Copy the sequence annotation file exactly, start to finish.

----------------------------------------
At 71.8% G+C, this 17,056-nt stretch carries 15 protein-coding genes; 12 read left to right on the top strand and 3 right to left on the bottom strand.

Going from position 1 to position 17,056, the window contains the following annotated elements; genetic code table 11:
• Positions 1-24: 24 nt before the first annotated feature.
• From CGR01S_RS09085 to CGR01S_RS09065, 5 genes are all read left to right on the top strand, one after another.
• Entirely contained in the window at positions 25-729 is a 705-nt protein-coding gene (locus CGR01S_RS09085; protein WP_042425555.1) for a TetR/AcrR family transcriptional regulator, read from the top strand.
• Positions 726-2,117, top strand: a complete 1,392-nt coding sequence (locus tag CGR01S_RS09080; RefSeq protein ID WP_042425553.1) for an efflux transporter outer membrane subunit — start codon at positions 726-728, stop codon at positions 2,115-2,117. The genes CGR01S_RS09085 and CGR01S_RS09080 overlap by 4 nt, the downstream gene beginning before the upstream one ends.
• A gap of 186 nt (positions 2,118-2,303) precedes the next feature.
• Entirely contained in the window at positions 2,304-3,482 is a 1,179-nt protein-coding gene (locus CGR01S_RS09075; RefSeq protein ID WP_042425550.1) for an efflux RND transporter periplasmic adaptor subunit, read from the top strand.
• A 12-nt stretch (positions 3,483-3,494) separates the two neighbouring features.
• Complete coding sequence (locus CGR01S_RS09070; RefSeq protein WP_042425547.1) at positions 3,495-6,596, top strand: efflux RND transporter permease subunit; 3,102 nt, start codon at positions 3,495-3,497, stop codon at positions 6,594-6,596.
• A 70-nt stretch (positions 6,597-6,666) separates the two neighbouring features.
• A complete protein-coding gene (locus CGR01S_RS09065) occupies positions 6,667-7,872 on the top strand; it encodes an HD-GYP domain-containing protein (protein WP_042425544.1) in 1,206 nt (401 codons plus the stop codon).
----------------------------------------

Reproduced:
At 71.8% G+C, this 17,056-nt stretch carries 15 protein-coding genes; 12 read left to right on the top strand and 3 right to left on the bottom strand.

Going from position 1 to position 17,056, the window contains the following annotated elements; genetic code table 11:
• Positions 1-24: 24 nt before the first annotated feature.
• From CGR01S_RS09085 to CGR01S_RS09065, 5 genes are all read left to right on the top strand, one after another.
• Entirely contained in the window at positions 25-729 is a 705-nt protein-coding gene (locus CGR01S_RS09085; protein WP_042425555.1) for a TetR/AcrR family transcriptional regulator, read from the top strand.
• Positions 726-2,117, top strand: a complete 1,392-nt coding sequence (locus tag CGR01S_RS09080; RefSeq protein ID WP_042425553.1) for an efflux transporter outer membrane subunit — start codon at positions 726-728, stop codon at positions 2,115-2,117. The genes CGR01S_RS09085 and CGR01S_RS09080 overlap by 4 nt, the downstream gene beginning before the upstream one ends.
• A gap of 186 nt (positions 2,118-2,303) precedes the next feature.
• Entirely contained in the window at positions 2,304-3,482 is a 1,179-nt protein-coding gene (locus CGR01S_RS09075; RefSeq protein ID WP_042425550.1) for an efflux RND transporter periplasmic adaptor subunit, read from the top strand.
• A 12-nt stretch (positions 3,483-3,494) separates the two neighbouring features.
• Complete coding sequence (locus CGR01S_RS09070; RefSeq protein WP_042425547.1) at positions 3,495-6,596, top strand: efflux RND transporter permease subunit; 3,102 nt, start codon at positions 3,495-3,497, stop codon at positions 6,594-6,596.
• A 70-nt stretch (positions 6,597-6,666) separates the two neighbouring features.
• A complete protein-coding gene (locus CGR01S_RS09065) occupies positions 6,667-7,872 on the top strand; it encodes an HD-GYP domain-containing protein (protein WP_042425544.1) in 1,206 nt (401 codons plus the stop codon).